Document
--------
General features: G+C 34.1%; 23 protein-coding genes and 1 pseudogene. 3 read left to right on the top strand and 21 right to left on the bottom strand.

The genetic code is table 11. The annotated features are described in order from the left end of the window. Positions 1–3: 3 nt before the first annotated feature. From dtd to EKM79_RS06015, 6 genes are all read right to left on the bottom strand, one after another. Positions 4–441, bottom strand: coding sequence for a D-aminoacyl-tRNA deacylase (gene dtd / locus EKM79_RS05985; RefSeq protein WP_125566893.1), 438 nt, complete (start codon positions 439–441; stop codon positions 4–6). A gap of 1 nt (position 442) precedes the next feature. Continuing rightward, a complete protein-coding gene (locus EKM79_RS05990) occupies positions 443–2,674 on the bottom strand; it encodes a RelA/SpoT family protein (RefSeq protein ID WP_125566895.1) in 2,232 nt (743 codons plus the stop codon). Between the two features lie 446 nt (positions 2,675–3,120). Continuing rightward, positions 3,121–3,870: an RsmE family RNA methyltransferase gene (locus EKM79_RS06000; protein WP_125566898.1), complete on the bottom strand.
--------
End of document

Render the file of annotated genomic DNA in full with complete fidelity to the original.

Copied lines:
General features: G+C 34.1%; 23 protein-coding genes and 1 pseudogene. 3 read left to right on the top strand and 21 right to left on the bottom strand.

The genetic code is table 11. The annotated features are described in order from the left end of the window. Positions 1–3: 3 nt before the first annotated feature. From dtd to EKM79_RS06015, 6 genes are all read right to left on the bottom strand, one after another. Positions 4–441, bottom strand: coding sequence for a D-aminoacyl-tRNA deacylase (gene dtd / locus EKM79_RS05985; RefSeq protein WP_125566893.1), 438 nt, complete (start codon positions 439–441; stop codon positions 4–6). A gap of 1 nt (position 442) precedes the next feature. Continuing rightward, a complete protein-coding gene (locus EKM79_RS05990) occupies positions 443–2,674 on the bottom strand; it encodes a RelA/SpoT family protein (RefSeq protein ID WP_125566895.1) in 2,232 nt (743 codons plus the stop codon). Between the two features lie 446 nt (positions 2,675–3,120). Continuing rightward, positions 3,121–3,870: an RsmE family RNA methyltransferase gene (locus EKM79_RS06000; protein WP_125566898.1), complete on the bottom strand.